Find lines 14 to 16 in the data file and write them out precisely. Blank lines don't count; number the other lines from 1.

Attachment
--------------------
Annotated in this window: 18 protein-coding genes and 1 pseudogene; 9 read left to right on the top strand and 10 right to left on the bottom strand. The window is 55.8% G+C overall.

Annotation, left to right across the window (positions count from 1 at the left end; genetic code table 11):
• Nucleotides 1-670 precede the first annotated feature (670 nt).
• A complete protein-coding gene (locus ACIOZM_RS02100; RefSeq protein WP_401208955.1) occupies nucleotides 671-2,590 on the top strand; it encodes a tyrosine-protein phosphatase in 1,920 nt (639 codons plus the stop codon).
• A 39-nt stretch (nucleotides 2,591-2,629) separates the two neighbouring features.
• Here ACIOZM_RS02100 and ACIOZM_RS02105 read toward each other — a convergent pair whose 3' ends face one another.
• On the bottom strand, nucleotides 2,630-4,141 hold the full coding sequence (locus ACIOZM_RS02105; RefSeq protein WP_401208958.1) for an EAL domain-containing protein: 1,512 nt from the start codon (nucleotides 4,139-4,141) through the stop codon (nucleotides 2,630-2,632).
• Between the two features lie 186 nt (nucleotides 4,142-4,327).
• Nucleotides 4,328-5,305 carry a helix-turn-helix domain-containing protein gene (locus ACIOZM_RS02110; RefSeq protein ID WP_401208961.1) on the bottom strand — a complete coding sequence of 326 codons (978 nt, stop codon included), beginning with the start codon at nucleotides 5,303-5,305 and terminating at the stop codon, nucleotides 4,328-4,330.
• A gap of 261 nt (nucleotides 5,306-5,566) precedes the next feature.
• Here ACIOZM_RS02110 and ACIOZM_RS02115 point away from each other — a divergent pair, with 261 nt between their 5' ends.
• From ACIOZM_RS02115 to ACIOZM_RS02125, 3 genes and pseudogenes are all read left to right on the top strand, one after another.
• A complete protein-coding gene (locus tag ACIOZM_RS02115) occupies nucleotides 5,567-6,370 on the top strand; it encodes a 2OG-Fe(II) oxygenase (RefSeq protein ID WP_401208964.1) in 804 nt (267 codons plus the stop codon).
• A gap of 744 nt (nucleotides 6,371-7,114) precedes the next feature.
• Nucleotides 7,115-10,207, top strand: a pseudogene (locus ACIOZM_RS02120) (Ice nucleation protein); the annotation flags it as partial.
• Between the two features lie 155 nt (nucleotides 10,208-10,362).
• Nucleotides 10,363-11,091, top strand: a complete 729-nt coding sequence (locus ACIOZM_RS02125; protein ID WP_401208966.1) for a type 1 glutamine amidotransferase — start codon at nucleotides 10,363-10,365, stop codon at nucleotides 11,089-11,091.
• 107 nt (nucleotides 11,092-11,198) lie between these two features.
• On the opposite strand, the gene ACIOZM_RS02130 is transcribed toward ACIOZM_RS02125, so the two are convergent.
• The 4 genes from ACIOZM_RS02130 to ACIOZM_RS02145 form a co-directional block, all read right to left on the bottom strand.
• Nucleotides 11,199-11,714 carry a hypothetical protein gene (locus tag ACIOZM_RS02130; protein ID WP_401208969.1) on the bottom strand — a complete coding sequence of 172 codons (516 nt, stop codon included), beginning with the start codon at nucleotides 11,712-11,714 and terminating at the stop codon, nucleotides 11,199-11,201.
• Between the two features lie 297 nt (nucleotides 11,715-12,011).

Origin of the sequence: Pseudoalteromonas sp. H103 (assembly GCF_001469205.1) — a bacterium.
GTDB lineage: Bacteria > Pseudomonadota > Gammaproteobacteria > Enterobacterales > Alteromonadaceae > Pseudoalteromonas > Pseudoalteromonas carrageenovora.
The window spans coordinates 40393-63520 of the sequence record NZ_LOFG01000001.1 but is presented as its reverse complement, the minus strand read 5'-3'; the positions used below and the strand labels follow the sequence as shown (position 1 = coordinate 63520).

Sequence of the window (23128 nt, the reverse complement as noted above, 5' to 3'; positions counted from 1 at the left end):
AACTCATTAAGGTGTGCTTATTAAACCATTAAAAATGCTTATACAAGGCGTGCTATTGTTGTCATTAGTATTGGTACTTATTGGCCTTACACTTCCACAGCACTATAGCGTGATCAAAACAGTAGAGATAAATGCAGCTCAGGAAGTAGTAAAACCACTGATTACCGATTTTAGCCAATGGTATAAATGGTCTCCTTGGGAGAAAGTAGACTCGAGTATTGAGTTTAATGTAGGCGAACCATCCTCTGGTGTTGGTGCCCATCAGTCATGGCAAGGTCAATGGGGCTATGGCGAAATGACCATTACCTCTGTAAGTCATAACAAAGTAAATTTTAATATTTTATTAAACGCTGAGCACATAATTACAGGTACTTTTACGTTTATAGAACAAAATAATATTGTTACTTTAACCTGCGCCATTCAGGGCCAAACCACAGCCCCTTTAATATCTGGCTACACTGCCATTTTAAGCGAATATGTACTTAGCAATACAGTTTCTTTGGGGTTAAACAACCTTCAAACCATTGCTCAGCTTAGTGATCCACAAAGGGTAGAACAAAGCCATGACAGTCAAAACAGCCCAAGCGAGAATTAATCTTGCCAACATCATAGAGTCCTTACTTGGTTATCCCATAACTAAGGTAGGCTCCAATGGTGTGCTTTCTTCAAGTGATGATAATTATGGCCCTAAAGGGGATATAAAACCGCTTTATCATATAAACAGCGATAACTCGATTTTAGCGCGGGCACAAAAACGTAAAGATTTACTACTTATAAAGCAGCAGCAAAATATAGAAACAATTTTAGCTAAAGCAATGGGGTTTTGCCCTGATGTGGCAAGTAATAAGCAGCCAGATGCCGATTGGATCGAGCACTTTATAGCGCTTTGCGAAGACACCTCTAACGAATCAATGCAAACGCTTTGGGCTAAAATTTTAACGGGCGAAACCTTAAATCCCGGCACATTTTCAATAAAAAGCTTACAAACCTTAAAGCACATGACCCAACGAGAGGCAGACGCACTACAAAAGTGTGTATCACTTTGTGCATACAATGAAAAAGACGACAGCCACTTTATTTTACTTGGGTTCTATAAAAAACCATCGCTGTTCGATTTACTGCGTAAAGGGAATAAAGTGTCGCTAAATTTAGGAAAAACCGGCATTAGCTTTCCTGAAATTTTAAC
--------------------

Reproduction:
• A gap of 744 nt (nucleotides 6,371-7,114) precedes the next feature.
• Nucleotides 7,115-10,207, top strand: a pseudogene (locus ACIOZM_RS02120) (Ice nucleation protein); the annotation flags it as partial.
• Between the two features lie 155 nt (nucleotides 10,208-10,362).